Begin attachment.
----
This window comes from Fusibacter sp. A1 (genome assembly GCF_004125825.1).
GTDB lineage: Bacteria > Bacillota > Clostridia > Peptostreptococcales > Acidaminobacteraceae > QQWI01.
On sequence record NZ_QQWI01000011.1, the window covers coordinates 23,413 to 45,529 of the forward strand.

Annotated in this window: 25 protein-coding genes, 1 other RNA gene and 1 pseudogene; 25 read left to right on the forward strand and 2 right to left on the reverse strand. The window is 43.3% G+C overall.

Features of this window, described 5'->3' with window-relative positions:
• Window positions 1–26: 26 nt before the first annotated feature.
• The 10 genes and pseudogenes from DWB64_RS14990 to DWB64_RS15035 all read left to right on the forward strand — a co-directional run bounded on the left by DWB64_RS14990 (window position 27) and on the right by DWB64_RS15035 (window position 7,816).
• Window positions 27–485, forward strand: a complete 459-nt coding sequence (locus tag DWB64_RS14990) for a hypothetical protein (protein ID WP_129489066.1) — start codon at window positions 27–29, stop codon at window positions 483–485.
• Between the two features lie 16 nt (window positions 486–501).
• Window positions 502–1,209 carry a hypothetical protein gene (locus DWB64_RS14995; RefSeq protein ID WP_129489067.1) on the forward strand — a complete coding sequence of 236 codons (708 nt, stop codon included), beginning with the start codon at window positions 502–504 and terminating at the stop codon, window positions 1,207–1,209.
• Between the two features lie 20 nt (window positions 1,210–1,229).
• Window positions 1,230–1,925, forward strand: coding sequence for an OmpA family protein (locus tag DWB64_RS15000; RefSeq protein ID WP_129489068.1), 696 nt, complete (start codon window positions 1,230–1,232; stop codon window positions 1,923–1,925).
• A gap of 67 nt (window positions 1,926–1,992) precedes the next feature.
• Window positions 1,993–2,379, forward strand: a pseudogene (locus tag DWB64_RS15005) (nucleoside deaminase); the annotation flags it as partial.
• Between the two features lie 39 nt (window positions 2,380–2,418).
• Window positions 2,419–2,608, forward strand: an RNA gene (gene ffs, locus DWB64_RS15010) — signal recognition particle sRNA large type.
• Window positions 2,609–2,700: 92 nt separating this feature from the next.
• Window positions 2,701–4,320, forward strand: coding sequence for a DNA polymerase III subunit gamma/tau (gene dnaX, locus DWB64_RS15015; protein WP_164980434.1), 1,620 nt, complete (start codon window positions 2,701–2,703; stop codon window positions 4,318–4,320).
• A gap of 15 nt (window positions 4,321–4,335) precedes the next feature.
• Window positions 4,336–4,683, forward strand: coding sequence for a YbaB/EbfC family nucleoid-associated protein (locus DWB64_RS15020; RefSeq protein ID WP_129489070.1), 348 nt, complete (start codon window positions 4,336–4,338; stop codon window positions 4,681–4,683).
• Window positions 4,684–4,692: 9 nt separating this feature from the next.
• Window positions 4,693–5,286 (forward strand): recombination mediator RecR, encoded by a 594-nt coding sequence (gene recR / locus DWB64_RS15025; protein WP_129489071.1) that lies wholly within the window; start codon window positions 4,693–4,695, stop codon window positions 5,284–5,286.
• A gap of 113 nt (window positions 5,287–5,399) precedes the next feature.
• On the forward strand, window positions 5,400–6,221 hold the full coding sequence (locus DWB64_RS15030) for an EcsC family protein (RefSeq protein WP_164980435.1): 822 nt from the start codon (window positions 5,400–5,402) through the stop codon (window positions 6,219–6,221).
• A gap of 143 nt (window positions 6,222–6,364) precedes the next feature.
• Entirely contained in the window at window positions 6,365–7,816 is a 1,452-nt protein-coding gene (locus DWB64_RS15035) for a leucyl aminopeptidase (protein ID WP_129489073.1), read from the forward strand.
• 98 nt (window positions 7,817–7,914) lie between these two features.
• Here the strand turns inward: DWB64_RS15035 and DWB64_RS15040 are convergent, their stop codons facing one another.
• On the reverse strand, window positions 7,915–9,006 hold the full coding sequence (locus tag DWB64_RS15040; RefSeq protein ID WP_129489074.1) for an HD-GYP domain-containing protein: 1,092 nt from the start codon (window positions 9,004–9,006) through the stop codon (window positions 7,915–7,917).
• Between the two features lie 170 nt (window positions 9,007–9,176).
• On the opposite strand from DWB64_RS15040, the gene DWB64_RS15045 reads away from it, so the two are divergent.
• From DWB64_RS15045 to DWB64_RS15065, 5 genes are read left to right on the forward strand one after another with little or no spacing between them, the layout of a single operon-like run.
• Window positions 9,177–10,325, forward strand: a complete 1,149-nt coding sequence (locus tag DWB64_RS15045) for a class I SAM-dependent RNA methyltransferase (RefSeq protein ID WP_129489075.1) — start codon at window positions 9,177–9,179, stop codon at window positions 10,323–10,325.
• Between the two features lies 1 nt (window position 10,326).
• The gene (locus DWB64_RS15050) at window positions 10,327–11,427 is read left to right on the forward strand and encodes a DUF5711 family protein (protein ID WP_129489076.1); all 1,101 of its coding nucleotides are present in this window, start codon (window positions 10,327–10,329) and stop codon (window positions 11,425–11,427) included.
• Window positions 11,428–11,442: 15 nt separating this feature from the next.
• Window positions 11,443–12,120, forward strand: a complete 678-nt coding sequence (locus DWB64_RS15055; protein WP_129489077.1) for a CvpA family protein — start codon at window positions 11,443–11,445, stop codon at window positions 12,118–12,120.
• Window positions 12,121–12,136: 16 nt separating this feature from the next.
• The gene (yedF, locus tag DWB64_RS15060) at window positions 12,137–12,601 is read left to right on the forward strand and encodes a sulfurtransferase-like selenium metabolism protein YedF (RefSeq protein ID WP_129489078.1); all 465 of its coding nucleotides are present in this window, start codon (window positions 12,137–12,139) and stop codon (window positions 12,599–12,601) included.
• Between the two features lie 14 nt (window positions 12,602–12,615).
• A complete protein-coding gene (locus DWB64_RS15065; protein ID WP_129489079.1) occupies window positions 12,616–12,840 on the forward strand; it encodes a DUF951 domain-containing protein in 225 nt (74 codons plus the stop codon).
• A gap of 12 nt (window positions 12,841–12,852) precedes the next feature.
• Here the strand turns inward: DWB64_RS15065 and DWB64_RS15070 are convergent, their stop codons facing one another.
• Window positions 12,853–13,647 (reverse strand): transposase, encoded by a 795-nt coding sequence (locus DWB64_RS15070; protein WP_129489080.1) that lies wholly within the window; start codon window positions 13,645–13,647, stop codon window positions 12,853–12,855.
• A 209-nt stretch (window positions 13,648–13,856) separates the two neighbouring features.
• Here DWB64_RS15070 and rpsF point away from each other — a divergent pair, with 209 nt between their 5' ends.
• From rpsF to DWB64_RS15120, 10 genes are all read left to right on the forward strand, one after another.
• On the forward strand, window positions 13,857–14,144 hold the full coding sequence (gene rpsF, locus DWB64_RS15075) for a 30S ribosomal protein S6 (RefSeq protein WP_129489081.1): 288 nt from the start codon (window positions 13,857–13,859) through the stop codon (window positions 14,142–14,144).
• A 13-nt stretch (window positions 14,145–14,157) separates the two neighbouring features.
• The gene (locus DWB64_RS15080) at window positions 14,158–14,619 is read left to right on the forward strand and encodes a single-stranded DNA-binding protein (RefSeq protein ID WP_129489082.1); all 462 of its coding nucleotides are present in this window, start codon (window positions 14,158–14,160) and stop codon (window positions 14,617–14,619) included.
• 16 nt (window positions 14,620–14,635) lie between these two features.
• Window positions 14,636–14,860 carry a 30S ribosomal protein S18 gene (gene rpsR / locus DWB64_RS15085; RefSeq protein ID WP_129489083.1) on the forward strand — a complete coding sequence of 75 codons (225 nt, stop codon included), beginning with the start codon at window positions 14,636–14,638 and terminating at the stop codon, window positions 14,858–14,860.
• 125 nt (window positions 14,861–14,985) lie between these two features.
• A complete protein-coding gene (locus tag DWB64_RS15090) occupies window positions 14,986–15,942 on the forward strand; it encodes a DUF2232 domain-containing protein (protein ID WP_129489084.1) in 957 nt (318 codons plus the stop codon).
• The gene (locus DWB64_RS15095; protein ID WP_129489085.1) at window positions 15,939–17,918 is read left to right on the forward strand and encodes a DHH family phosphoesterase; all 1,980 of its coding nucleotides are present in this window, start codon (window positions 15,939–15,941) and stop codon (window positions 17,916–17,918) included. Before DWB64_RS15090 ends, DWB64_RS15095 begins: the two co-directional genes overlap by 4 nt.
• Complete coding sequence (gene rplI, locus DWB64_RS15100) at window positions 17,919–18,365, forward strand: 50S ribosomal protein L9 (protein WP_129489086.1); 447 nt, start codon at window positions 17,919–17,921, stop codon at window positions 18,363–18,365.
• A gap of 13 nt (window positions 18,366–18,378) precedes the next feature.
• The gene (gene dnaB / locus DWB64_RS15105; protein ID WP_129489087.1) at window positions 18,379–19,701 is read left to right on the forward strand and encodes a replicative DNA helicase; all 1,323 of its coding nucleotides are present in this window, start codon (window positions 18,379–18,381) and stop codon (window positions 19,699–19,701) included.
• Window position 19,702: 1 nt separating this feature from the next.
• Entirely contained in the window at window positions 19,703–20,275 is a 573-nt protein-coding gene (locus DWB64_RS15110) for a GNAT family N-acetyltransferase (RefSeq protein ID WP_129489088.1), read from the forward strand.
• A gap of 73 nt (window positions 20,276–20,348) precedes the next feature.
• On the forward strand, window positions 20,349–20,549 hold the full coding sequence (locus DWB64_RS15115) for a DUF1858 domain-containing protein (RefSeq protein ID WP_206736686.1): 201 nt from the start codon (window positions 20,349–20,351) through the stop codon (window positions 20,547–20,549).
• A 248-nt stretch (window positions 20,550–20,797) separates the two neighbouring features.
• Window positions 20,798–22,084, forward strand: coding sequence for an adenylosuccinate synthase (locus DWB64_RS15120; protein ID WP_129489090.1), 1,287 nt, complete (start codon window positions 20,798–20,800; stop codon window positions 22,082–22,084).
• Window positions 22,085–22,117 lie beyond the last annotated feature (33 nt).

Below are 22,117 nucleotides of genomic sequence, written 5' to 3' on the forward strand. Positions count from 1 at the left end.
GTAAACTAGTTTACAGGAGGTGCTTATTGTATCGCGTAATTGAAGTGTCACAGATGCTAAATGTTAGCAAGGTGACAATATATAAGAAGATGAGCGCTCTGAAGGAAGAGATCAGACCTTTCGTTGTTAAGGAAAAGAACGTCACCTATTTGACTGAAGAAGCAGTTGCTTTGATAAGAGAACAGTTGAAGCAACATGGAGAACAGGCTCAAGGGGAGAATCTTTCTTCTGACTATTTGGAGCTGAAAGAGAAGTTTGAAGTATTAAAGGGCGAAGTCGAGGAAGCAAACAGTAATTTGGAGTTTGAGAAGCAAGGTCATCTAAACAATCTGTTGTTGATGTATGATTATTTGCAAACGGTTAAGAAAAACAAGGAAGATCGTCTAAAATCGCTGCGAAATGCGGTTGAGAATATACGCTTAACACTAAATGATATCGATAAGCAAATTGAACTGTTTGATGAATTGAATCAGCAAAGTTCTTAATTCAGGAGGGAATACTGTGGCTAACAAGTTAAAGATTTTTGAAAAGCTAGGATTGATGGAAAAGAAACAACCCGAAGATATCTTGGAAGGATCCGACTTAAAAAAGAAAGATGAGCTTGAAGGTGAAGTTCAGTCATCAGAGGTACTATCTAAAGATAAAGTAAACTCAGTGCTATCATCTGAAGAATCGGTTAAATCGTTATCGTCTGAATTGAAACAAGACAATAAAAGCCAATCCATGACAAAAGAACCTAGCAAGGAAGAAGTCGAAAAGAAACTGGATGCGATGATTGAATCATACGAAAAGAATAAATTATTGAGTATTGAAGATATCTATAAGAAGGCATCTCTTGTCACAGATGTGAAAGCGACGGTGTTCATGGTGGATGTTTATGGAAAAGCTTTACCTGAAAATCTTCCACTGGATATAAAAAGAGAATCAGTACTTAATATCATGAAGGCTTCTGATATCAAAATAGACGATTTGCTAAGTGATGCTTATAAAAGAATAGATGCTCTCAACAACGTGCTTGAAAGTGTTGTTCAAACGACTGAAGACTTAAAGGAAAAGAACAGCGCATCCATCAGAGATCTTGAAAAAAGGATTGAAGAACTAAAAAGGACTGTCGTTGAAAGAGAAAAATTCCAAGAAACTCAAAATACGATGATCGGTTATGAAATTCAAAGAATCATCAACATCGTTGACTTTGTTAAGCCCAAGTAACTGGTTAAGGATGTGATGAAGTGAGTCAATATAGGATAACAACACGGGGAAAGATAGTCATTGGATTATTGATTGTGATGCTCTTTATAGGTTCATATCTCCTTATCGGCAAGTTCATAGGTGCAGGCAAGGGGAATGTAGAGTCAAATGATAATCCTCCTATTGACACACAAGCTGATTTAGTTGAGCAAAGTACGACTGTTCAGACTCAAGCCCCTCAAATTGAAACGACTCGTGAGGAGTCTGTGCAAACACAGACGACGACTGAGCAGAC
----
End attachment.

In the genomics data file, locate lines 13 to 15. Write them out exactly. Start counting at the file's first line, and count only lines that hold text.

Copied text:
• A gap of 67 nt (window positions 1,926–1,992) precedes the next feature.
• Window positions 1,993–2,379, forward strand: a pseudogene (locus tag DWB64_RS15005) (nucleoside deaminase); the annotation flags it as partial.
• Between the two features lie 39 nt (window positions 2,380–2,418).